Auto insurance dominates Donelon-Temple debate

John Dupont
Louisiana Commissioner of Insurance Jim Donelon (left) and his opponent in the 2019 race Tim Temple held a debate at this week's Baton Rouge Press Club meeting.

The incumbent state Commissioner of Insurance touted the reduction by several companies on auto insurance premiums, while his opponent said it is far from enough to help Louisiana drivers.

The longstanding issue of high auto insurance commanded much of the discussion Monday between Jim Donelon and opponent Tim Temple during a debate hosted by the Press Club of Baton Rouge.

Donelon, 74, also served 14 years in the state legislature. He is a native of New Orleans and held offices in Jefferson Parish.

Temple, 49, is a native of DeRidder, who now lives in Baton Rouge. He serves as president of Temptan, LLC, a family owned company that manages financial and real estate holdings.

He touted 20-plus years of actual practical insurance industry knowledge.

"Louisiana is facing crisis on auto insurance unlike what we haven't seen in 20-plus years," Temple said in his opening remarks. "Louisiana is the most unaffordable state in nation for insurance."

Louisiana private motorists in 2018 paid an average of $2,298 per year for auto insurance – 50 percent higher than the national average. Louisiana ranked second to Michigan for the highest auto insurance premium, according to

Donelon said he has brought Louisiana more competition for auto insurance, which has resulted in a rate reduction of 10.5 percent by State Farm for its one million policyholders, while Farm Bureau and Progressive followed suit.

"Together, this is benefitting half of all drivers in the state," he said.

The rates, however, remain twice the amount motorists pay in Arkansas, Mississippi and Texas.

The high rates – combined with a lack of competition for commercial autos and trucking – have negatively impacted the economy, Temple said.

"Commercial autos and commercial trucking, in particular, are in true catastrophe mode," he said. "Many companies don't have but one or two insurers they can obtain a quote from.

"Louisiana needs a commissioner who understands the marketplace, distribution channels and is dedicated to making insurance affordable again," he said.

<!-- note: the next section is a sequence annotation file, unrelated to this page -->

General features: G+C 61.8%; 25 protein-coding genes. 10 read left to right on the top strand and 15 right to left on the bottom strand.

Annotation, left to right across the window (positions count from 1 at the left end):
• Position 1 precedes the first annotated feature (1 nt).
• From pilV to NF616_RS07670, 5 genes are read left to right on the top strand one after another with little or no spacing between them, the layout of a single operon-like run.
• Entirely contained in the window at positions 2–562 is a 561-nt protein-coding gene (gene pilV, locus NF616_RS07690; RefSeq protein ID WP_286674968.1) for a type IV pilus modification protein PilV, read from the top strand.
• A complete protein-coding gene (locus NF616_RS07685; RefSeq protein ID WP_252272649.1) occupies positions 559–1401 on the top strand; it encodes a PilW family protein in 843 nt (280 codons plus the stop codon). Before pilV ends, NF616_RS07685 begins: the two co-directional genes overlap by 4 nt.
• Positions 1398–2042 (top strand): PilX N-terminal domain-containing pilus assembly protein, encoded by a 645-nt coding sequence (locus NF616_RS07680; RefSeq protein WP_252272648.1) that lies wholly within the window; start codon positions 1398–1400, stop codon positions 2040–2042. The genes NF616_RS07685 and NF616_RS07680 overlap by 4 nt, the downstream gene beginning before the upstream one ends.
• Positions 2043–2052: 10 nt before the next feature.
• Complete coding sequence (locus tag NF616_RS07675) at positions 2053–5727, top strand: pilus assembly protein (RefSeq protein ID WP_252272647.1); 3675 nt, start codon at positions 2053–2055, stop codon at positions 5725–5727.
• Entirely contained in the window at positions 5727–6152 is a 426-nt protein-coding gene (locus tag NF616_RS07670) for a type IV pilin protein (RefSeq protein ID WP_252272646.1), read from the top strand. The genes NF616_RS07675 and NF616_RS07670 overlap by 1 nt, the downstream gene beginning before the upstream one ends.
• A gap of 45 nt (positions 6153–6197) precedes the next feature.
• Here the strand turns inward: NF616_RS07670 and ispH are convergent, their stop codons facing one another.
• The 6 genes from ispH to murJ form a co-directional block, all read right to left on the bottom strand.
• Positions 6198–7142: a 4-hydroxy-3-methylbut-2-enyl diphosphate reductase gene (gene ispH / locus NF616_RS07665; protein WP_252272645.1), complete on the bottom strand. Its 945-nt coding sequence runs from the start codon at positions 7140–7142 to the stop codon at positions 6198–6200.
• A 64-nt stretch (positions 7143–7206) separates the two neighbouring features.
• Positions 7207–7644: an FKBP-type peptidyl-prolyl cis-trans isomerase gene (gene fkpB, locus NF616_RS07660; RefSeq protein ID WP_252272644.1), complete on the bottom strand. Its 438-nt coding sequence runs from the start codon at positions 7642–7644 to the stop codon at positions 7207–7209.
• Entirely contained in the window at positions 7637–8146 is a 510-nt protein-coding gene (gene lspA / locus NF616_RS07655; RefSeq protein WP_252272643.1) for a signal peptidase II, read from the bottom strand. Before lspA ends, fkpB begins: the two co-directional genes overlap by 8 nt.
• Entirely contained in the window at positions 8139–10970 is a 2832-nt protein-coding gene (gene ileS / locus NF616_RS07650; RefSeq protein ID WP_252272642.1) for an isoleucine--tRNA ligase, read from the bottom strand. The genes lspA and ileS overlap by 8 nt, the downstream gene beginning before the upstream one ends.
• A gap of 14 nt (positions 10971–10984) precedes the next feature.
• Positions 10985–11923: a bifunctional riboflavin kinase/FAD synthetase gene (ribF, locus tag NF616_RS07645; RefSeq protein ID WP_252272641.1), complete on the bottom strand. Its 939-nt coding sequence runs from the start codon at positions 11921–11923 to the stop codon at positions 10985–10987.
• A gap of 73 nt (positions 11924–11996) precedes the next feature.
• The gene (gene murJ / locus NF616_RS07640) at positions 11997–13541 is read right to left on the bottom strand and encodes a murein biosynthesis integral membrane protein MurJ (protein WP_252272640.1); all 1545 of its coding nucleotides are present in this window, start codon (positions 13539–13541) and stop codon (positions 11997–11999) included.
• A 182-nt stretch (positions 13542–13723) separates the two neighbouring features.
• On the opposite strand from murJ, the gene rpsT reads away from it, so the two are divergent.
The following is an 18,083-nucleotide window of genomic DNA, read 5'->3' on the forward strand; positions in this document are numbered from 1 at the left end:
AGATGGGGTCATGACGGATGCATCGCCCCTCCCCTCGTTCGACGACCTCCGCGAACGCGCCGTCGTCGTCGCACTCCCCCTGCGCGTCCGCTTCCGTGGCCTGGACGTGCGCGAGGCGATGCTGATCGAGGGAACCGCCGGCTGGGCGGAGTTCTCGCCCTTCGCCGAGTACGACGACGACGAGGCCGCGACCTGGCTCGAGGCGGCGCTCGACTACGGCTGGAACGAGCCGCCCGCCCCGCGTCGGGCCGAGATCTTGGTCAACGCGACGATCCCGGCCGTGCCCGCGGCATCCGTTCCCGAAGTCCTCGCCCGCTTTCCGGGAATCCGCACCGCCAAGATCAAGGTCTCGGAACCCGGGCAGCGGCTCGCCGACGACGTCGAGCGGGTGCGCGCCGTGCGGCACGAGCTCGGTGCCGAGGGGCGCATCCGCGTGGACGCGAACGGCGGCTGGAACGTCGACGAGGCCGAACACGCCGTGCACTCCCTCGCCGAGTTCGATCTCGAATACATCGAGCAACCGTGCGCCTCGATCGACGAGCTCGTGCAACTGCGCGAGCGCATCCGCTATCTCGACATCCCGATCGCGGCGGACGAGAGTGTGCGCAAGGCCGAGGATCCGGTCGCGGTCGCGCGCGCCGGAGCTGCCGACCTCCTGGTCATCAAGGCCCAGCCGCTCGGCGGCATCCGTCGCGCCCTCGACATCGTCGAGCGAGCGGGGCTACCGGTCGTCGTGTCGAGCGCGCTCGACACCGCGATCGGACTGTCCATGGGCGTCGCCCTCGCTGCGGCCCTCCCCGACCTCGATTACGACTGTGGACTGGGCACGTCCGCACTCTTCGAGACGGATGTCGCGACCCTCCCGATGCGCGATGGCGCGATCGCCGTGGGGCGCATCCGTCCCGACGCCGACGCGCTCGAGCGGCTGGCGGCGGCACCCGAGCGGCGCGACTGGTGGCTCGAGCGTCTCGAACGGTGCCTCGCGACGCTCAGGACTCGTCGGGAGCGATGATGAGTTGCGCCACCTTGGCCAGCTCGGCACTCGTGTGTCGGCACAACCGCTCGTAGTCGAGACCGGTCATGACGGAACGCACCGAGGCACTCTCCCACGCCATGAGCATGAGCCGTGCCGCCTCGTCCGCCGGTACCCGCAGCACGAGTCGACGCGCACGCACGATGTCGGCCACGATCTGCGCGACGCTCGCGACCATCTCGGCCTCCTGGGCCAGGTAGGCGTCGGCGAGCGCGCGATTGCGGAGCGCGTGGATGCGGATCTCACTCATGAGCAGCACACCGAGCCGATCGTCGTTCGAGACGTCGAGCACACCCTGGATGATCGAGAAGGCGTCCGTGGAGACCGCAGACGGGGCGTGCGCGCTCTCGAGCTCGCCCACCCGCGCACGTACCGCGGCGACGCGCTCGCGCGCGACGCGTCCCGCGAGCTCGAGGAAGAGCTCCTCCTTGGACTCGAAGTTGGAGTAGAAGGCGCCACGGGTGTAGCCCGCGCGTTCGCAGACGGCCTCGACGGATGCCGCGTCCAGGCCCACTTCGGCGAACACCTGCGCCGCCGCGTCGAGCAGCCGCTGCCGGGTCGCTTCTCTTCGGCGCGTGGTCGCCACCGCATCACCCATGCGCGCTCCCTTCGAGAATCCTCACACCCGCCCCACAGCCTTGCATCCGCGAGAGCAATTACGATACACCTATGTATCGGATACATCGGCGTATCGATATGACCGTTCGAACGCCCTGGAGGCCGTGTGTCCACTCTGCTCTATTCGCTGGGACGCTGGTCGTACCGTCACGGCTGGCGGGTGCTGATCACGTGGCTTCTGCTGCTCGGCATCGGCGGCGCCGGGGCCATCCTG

Temple called Donelon "the architect of the worst market for insurance in America," and referred to a listing by conservative thinktank R-Street Report, which gave Louisiana the only F rating in the survey, based on its No. 50 ranking for competitive marketplaces for insurance across America.

"Louisiana needs a commissioner who understands how insurance works, how it affects their lives, economy and pocketbooks, and who is dedicated to making insurance affordable again, and that's what I'll do as your next commissioner," he said.

Donelon defended his job performance, and said he has restored integrity to a once scandal-ridden office.

He became commissioner in 2005, shortly after the state's two worst hurricane events in modern times – Katrina and Rita, three weeks apart – and shortly after former commissioner Jim Brown had been sent to federal prison.

"Needless to say, insurers split our state in droves and ceased writing new business, but I'm proud to say that today we have more insurers doing business in our state across all lines than ever before," Donelon said. "That competition has resulted in lower rates for consumers of auto, workers comp, and homeowner insurance."

He also touted a 5.5 percent reduction in premiums for worker compensation coverage and 19 percent lower over the last 10 years because of an all-time high of 253 companies – and all-time high – in competition across Louisiana.

"Homeowners insurance increase just 1 percent in each of the last five years due to the fact we have 32 new insurers, replacing exiting national carriers who have left," he said.

Both agreed that competition – and not the commissioner – should play the biggest role in reduction of premiums.

The commissioner has little authority over reductions. State Farm filed for reductions based on lost revenue it hopes to recoup from 100,000 policies it lost to competitors, Donelon said.

"It's our broken legal system that is the longtime cause for insurance rates being as high as they are in this state," he said.

He criticized state lawmakers for voting down legal reform bills in 1998 and this year, citing the "legal committee on the Senate side."

Temple accused Donelon of inconsistent action on tort reform.

"You can't wait until election year to do tort reform – you need to do it every day," he said.